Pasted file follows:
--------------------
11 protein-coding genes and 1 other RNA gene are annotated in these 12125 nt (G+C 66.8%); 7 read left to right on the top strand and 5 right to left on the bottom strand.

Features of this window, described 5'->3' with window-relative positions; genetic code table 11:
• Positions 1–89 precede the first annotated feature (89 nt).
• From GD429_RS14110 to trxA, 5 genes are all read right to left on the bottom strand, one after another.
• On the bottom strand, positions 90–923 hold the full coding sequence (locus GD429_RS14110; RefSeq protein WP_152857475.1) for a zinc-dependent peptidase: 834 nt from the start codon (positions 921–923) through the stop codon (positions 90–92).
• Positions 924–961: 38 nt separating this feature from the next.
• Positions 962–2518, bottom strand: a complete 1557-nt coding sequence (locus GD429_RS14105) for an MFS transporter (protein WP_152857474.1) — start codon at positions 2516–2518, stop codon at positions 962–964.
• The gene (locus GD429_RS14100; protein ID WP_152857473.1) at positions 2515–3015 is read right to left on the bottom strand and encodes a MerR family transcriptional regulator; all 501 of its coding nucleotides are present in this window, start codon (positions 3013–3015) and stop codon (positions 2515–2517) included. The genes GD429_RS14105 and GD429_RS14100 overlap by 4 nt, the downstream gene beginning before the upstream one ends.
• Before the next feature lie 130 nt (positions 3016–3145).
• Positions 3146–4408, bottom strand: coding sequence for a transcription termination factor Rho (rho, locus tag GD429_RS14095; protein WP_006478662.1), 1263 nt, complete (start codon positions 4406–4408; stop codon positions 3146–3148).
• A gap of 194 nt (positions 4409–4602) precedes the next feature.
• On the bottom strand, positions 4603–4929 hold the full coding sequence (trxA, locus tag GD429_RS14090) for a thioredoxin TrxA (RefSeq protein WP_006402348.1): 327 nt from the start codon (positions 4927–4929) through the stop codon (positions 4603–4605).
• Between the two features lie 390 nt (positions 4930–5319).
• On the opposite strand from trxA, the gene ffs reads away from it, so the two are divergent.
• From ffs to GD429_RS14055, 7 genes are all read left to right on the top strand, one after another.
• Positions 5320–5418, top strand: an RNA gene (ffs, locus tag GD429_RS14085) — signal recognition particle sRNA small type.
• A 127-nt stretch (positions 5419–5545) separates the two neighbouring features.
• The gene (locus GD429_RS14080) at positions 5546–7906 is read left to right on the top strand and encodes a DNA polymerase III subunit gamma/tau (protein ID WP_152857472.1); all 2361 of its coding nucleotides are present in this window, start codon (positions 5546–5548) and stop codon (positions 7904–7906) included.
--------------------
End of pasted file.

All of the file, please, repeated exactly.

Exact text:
11 protein-coding genes and 1 other RNA gene are annotated in these 12125 nt (G+C 66.8%); 7 read left to right on the top strand and 5 right to left on the bottom strand.

Features of this window, described 5'->3' with window-relative positions; genetic code table 11:
• Positions 1–89 precede the first annotated feature (89 nt).
• From GD429_RS14110 to trxA, 5 genes are all read right to left on the bottom strand, one after another.
• On the bottom strand, positions 90–923 hold the full coding sequence (locus GD429_RS14110; RefSeq protein WP_152857475.1) for a zinc-dependent peptidase: 834 nt from the start codon (positions 921–923) through the stop codon (positions 90–92).
• Positions 924–961: 38 nt separating this feature from the next.
• Positions 962–2518, bottom strand: a complete 1557-nt coding sequence (locus GD429_RS14105) for an MFS transporter (protein WP_152857474.1) — start codon at positions 2516–2518, stop codon at positions 962–964.
• The gene (locus GD429_RS14100; protein ID WP_152857473.1) at positions 2515–3015 is read right to left on the bottom strand and encodes a MerR family transcriptional regulator; all 501 of its coding nucleotides are present in this window, start codon (positions 3013–3015) and stop codon (positions 2515–2517) included. The genes GD429_RS14105 and GD429_RS14100 overlap by 4 nt, the downstream gene beginning before the upstream one ends.
• Before the next feature lie 130 nt (positions 3016–3145).
• Positions 3146–4408, bottom strand: coding sequence for a transcription termination factor Rho (rho, locus tag GD429_RS14095; protein WP_006478662.1), 1263 nt, complete (start codon positions 4406–4408; stop codon positions 3146–3148).
• A gap of 194 nt (positions 4409–4602) precedes the next feature.
• On the bottom strand, positions 4603–4929 hold the full coding sequence (trxA, locus tag GD429_RS14090) for a thioredoxin TrxA (RefSeq protein WP_006402348.1): 327 nt from the start codon (positions 4927–4929) through the stop codon (positions 4603–4605).
• Between the two features lie 390 nt (positions 4930–5319).
• On the opposite strand from trxA, the gene ffs reads away from it, so the two are divergent.
• From ffs to GD429_RS14055, 7 genes are all read left to right on the top strand, one after another.
• Positions 5320–5418, top strand: an RNA gene (ffs, locus tag GD429_RS14085) — signal recognition particle sRNA small type.
• A 127-nt stretch (positions 5419–5545) separates the two neighbouring features.
• The gene (locus GD429_RS14080) at positions 5546–7906 is read left to right on the top strand and encodes a DNA polymerase III subunit gamma/tau (protein ID WP_152857472.1); all 2361 of its coding nucleotides are present in this window, start codon (positions 5546–5548) and stop codon (positions 7904–7906) included.